> providing. Don't complain about using a service that other's must pay
    > for.


    Who's complaining? Read it again.
     
    Seatoller, Oct 23, 2005
    #12
  13. Corrie

    Mitch Guest

    In article <djel3k$kau$>, Corrie
    <> wrote:


    > Microsoft has screwed up left and right with one security problem after
    > another but yet it is still #1 and Linux isn't even on the radar screen
    > despite Linux being free.


    > It's obvious.
    > A free product that has no market share?
    > Conclusion: it sucks.
    >


    That's the worst, most obvious error you could possibly make.

    Market share is NOT determined by a product being good or others being
    bad. Windows has NEVER been at the top of the lot in quality or
    ability. Most Windows users don't believe there are any good options.
    Most Windows users have a hard time even admitting there _might_ be
    another choice.
     
    Mitch, Oct 23, 2005
    #13
  14. Re: Desktop Linux? Who cares?

    Today Skeets spoke these views with conviction for everyone's
    edification:

    [snip]
    > i think you are usa-centric. i don't see the usa will lead
    > the charge on linux - we are too fat and happy at the
    > driver's wheel.


    Yep, I am - and damn proud of it! And, yes, the gooks can out-
    program us easily, if they want to. And for only $1/hour instead
    of $30+...

    BTW, is your shift key broken?

    [snip]

    --
    ATM, aka Jerry
     
    All Things Mopar, Oct 23, 2005
    #14
  15. Corrie

    Guest

    Re: Desktop Linux? Who cares?

    Corrie wrote:
    > HP has "HP Reccomends Windows XP" on every page including the ones that
    > offer Linux as an alternative OS.
    >
    > IBM has the same thing.


    Microsoft has an OEM license agreement, which makes the End User
    License Agreement (EULA) look simple.

    The OEMLA has clauses which cover advertizing, web pages, use of
    trademarks on everything from ads to packaging to the desktop. It
    allows Microsoft final approval authority over the content and
    placement of the trademarks. For example, if Microsoft doesn't want
    Dell computers being advertized as running Microsoft Windows when these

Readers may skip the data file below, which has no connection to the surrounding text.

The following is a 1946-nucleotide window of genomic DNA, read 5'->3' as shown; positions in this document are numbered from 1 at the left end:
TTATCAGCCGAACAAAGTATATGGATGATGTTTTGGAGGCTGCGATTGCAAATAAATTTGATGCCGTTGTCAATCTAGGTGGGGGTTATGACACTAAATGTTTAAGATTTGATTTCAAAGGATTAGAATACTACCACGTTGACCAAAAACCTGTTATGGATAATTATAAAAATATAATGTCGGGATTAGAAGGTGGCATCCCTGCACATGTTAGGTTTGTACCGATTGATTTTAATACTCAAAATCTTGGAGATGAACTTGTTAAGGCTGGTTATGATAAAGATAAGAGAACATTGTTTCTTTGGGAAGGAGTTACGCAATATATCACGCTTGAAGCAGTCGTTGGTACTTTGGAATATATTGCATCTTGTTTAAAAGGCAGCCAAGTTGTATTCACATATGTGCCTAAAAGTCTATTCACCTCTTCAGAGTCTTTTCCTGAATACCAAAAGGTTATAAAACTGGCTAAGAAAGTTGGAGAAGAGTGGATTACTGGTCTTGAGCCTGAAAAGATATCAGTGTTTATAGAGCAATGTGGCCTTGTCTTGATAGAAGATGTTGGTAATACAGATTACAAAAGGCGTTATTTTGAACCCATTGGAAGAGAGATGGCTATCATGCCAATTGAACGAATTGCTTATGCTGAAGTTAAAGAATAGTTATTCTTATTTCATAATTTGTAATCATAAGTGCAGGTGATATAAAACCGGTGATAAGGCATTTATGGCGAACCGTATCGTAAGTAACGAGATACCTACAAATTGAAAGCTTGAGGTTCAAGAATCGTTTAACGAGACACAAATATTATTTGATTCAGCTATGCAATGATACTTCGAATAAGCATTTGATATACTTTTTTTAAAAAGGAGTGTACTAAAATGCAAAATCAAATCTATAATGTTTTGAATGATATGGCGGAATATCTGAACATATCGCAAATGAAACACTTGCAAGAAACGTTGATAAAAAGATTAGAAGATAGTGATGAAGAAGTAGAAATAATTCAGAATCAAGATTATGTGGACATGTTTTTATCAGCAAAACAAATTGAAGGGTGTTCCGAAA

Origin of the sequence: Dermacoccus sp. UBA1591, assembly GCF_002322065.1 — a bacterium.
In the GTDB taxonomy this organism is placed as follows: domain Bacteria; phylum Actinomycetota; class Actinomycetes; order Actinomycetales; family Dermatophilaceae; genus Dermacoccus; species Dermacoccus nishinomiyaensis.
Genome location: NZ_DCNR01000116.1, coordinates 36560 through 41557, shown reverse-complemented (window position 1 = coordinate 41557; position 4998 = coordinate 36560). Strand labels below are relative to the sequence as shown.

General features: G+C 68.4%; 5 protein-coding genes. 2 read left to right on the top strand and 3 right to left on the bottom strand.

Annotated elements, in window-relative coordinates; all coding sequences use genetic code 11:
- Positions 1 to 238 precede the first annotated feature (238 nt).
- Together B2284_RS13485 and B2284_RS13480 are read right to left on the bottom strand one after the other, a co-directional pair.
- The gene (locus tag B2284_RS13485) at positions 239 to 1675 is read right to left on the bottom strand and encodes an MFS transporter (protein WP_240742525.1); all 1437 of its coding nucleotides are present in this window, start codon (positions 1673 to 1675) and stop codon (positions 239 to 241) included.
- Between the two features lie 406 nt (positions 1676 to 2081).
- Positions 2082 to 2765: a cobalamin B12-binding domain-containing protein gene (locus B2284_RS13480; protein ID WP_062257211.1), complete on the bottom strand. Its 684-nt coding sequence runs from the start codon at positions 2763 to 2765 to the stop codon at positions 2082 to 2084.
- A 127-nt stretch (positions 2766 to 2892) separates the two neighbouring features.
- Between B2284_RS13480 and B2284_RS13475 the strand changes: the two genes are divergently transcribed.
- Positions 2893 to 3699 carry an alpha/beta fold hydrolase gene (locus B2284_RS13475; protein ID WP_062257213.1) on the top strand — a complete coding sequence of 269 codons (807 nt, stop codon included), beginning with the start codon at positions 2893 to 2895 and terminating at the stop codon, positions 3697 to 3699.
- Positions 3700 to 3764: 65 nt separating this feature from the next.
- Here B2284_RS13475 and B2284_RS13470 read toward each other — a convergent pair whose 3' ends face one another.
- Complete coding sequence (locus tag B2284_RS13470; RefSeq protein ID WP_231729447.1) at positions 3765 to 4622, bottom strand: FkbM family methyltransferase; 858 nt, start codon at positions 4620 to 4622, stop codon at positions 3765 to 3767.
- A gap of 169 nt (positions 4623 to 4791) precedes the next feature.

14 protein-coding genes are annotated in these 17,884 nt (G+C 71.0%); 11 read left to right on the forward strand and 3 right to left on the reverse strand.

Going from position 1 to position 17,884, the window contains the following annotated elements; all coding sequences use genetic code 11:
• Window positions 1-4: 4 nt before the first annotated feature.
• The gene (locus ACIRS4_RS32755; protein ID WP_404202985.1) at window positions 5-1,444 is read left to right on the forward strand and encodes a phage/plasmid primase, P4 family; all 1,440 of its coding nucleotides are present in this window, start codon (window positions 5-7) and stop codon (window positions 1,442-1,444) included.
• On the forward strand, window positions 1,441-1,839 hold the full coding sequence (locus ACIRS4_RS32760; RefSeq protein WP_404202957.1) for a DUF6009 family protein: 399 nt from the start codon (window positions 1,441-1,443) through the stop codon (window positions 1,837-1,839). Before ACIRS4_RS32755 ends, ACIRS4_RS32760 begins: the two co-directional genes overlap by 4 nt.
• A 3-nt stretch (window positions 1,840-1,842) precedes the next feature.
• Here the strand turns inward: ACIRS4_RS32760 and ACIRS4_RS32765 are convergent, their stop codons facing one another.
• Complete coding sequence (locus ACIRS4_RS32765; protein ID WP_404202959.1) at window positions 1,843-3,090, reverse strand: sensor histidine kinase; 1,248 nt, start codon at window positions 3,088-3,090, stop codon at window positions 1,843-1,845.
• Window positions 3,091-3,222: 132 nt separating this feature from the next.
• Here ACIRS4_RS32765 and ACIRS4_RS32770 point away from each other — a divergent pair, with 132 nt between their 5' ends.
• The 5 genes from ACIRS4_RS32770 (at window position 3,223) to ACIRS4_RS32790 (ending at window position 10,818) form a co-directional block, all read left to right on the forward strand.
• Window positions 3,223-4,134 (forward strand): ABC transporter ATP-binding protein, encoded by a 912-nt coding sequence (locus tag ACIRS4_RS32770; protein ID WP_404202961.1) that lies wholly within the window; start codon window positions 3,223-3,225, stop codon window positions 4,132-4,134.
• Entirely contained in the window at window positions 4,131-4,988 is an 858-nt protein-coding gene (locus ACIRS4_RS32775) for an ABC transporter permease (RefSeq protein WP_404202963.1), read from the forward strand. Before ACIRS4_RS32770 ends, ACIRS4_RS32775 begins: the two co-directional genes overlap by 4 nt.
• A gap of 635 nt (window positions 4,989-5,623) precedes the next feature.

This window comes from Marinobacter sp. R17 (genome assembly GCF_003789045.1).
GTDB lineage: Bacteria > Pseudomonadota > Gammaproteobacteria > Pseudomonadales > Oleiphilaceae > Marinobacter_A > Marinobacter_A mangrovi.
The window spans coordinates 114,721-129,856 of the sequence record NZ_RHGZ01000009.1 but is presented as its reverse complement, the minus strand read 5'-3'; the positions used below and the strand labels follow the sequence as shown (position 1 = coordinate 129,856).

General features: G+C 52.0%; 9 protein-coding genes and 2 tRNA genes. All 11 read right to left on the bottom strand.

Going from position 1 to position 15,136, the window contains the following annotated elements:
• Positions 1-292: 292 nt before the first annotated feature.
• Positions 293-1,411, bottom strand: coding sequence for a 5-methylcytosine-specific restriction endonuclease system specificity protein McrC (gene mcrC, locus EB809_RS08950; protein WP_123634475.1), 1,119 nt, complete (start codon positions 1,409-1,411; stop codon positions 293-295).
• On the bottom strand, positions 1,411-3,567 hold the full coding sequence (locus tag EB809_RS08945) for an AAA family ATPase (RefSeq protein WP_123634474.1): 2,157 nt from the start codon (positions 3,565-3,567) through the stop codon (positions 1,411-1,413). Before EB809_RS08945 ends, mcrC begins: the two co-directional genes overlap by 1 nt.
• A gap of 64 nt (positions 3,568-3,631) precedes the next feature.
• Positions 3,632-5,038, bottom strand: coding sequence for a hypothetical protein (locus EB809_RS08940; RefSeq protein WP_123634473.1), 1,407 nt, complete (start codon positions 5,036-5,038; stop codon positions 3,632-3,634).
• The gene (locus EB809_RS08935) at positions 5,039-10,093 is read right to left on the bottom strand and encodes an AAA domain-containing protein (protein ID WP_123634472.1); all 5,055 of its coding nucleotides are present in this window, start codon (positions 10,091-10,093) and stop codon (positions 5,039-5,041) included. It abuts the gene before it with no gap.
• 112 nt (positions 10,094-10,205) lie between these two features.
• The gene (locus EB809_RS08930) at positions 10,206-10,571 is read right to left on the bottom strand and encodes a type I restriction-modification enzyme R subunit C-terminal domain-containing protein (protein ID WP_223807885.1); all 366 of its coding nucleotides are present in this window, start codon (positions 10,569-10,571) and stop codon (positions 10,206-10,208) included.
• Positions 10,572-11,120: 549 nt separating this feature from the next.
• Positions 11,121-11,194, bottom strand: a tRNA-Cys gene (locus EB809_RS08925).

ads are being placed in Linux today, Microsoft can demand that the ad
    containing Windows logos and trademarks be removed. Today, Dell will
    often place the ad anyway, without the Windows logo.

    Microsoft has also been hauled into court before Judge Kolar-Kotelly
    over this very issue. Microsoft's defense was "We want these OEMS to
    reccomend XP instead of Windows 2000, Windows 98, or Windows 95. This
    was a classic example of a diversionary tactic, telling the judge one
    thing while telling the OEMs something very different. Keep in mind
    that none of the contracts say "you will not advertize Windows and
    Linux on the same web page", but in practice, Microsoft will reject any
    ad which contains both the Windows logo/trademarks and the Linux
    logos/trademarks.

    > HP offers Mandrake 9.2 Linux which is a very old version.




    > OpenOffice 2.0 install is easy for Windows users but a mess for Linux
    > users.


    There isn't an RPM?

    On Windows, the application is responsible for installing all special
    libraries in addition to the application itself. On Linux, the package
    identifies which libraries are needed, and then allows the user to
    either find and load that library, or "force" the installation to use
    the libraries already installed.

    With Windows, you often MUST have the EXACT version of the library
    desired. If you want to run Windows 95 software on Windows XP, you
    might have to install your own VBRun software, because the current
    VBRun may not be compatible with the API's used on 95.

    With RPM, the software publisher has the option of specifying the exact
    version library needed, the top version of the library needed, or the
    earliest version of the library needed.